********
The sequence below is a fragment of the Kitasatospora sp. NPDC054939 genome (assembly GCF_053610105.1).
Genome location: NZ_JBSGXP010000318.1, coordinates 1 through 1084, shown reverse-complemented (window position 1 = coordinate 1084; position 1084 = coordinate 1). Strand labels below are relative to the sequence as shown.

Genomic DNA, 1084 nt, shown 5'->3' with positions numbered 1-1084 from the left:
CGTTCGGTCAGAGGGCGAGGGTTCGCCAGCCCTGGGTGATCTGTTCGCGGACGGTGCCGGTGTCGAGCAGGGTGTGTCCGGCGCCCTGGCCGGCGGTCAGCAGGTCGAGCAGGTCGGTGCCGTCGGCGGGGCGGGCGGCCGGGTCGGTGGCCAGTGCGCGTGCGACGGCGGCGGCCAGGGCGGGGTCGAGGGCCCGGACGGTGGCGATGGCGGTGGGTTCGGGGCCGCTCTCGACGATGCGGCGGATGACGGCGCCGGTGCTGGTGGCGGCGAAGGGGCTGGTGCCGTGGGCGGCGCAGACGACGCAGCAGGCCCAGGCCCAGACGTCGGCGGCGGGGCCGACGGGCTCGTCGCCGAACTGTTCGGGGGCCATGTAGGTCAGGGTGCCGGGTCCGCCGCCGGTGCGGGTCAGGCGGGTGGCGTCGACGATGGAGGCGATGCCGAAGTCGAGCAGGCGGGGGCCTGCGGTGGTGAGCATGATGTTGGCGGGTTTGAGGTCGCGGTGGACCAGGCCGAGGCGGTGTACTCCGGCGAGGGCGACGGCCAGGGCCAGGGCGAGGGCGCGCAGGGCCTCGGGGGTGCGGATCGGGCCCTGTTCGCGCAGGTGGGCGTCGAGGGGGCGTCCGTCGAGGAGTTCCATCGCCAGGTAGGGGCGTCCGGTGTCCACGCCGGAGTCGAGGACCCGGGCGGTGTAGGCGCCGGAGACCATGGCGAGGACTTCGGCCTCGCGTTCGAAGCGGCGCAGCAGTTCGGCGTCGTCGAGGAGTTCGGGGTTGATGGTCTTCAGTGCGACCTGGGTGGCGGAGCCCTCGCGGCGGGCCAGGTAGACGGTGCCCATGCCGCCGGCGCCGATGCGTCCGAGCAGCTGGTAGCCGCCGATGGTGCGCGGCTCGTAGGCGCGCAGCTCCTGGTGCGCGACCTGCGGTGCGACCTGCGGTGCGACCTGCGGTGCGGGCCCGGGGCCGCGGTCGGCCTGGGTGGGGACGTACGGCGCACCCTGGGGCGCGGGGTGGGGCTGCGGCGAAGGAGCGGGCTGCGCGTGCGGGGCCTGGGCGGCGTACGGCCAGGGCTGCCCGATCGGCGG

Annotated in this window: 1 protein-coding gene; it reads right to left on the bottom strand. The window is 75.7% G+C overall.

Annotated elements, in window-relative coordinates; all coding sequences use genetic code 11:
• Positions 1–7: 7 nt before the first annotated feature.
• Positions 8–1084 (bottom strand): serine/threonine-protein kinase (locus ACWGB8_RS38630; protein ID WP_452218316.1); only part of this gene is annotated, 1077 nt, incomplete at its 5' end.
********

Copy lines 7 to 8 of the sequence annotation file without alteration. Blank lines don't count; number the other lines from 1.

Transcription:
• Positions 1–7: 7 nt before the first annotated feature.
• Positions 8–1084 (bottom strand): serine/threonine-protein kinase (locus ACWGB8_RS38630; protein ID WP_452218316.1); only part of this gene is annotated, 1077 nt, incomplete at its 5' end.